9 replies
  1. Corvid
    Corvid says:

    Fair – but it is possible that the first part of Putin's strategy is to shore up Assad; once that is done, strikes against IS might actually have some effect. Russian bombs and Syrian boots on the ground would be workable; IS can't be defeated without troops being placed against them, as you need someone to hold any territory that IS are driven out of. Having Syrian troops do that removes the problem of what happens when the troops leave.

  2. Malcolm Bracken
    Malcolm Bracken says:

    Yes, Putin wants to defeat IS. It's just not his main reason to be there. Syria is huge failure of Western Foreign policy. But at the moment Putin's Bombing non AQ, Non-IS rebels, I.E. the people the West would rather like to win.

  3. John M
    John M says:

    Onw wonders how many of Obama's sanctions are also being quietly given up in exchange for Putin's "assistance"

    We have to face it – Putin has danced around the West on this one, and it's in his interests to stoke ISIS further to maintain his leverage. Suck it up, Barack…

  4. Alex K
    Alex K says:

    What's more interesting is Putin's maximum set of objectives. The minimum is apparently to prop up Assad and, possibly, help the Alawites hold on to coastal Syria and as much of the hinterland as possible, in anticipation of a de-facto partition. It's not all bad, since it would protect the Alawites from getting massacred by the rebels.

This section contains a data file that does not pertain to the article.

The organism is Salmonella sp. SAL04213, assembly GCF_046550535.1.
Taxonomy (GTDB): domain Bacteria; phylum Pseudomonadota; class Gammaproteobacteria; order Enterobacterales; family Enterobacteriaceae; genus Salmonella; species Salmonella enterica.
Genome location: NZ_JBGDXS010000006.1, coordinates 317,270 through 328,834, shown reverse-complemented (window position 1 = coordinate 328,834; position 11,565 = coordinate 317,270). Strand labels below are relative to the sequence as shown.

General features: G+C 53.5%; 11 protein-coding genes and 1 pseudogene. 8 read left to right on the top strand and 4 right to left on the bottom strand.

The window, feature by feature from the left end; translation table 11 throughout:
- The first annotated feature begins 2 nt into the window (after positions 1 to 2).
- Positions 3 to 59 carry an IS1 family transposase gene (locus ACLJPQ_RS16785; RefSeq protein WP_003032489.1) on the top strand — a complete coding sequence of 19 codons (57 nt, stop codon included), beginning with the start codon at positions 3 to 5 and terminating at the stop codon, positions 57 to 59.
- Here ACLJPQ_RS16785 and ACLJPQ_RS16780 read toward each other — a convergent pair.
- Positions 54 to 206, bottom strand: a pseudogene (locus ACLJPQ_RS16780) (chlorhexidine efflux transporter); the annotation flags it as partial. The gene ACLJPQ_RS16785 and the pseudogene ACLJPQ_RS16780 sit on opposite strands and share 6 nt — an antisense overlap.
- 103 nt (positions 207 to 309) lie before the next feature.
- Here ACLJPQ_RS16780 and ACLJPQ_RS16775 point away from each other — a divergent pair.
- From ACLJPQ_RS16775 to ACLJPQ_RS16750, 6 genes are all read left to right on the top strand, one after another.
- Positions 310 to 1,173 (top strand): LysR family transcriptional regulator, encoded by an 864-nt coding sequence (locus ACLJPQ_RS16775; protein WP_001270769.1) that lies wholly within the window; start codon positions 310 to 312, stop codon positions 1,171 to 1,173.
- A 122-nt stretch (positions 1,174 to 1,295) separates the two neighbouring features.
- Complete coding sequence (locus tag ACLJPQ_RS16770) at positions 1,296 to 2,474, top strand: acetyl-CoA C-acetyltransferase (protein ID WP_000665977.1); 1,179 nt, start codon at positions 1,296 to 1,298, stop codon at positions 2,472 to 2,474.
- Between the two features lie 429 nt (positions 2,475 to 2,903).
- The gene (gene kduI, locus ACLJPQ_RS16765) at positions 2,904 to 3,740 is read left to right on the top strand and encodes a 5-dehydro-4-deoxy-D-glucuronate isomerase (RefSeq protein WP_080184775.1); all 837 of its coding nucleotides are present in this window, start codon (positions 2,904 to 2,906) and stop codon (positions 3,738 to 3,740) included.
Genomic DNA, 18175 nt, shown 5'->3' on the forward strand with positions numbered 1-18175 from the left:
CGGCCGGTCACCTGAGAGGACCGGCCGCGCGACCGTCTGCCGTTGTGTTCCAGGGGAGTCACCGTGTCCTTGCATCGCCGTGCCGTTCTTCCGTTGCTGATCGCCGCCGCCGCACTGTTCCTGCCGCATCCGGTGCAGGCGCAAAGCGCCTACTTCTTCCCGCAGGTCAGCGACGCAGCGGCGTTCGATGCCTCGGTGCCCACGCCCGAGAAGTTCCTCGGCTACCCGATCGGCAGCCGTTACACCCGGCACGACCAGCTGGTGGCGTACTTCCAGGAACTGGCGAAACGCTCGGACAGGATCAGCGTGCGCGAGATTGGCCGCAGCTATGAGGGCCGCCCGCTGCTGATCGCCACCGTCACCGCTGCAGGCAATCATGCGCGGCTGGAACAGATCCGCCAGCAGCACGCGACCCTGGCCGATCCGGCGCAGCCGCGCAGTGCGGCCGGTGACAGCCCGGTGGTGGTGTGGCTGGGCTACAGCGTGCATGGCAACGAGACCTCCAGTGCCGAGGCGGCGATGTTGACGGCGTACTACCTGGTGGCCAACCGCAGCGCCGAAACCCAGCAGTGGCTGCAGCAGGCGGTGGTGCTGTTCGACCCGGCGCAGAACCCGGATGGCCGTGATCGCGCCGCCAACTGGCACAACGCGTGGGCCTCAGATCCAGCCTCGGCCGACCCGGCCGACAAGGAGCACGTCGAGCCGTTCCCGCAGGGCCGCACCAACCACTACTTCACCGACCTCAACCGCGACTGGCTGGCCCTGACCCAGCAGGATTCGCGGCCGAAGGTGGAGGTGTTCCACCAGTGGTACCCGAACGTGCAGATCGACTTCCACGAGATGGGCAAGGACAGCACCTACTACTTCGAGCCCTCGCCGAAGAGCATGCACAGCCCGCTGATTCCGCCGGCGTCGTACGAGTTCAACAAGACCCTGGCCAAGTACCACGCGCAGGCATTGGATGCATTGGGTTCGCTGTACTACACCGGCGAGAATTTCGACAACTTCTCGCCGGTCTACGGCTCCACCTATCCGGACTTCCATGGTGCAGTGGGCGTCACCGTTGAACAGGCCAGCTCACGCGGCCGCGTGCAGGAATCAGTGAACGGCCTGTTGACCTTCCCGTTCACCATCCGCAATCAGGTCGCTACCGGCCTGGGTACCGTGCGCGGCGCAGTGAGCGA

But if opportunities present themselves, I suspect Moscow will not stop there. It might try to spread instability to parts of the Middle East where it would matter, that is, it would affect the oil price. Consider Saudi Arabia with a succession tussle looming and a Shi'a minority next to the oilfields. Iran has not been that good at helping the Shi'a so perhaps Russia will exploit that.

  5. Seo Sea
    Seo Sea says:

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  6. Cuffleyburgers
    Cuffleyburgers says:

    Sorry Jackart, but I don't agree with your position that the West should have intervened in Syria.

    Unpleasant as these dictators and local civil wars are, Western military intervention has not to date, made anywhere better. There is no reason to suppose it would have worked in Syria.

    Especially since it would inevitably have been half arsed, led by a US president more concerned about his image and his legacy than with any difficult question of principle, and by Cameron, an apparently decent enough fellow but not burdened by any great intellectual baggage and certainly incapable of independent opinions or action on anything important.

  7. Anonymous
    Anonymous says:

    There has to be a greater long term plan. Intervention can work, but only if it is long term. Everything would look different today if UK and US forces had stayed in Iraq and intervened earlier in Syria. You can't just go in, kick asses and turn around and leave. As an American I can tell you our current President is "completely" out of his depth as an actor on the world stage.

  8. perdix
    perdix says:

    It's difficult for liberal democracies to counter people like Putin. We should take as an example the strong posture of the Reagan/Thatcher years and let the Putins of this world implode on account of their inherent contradictions.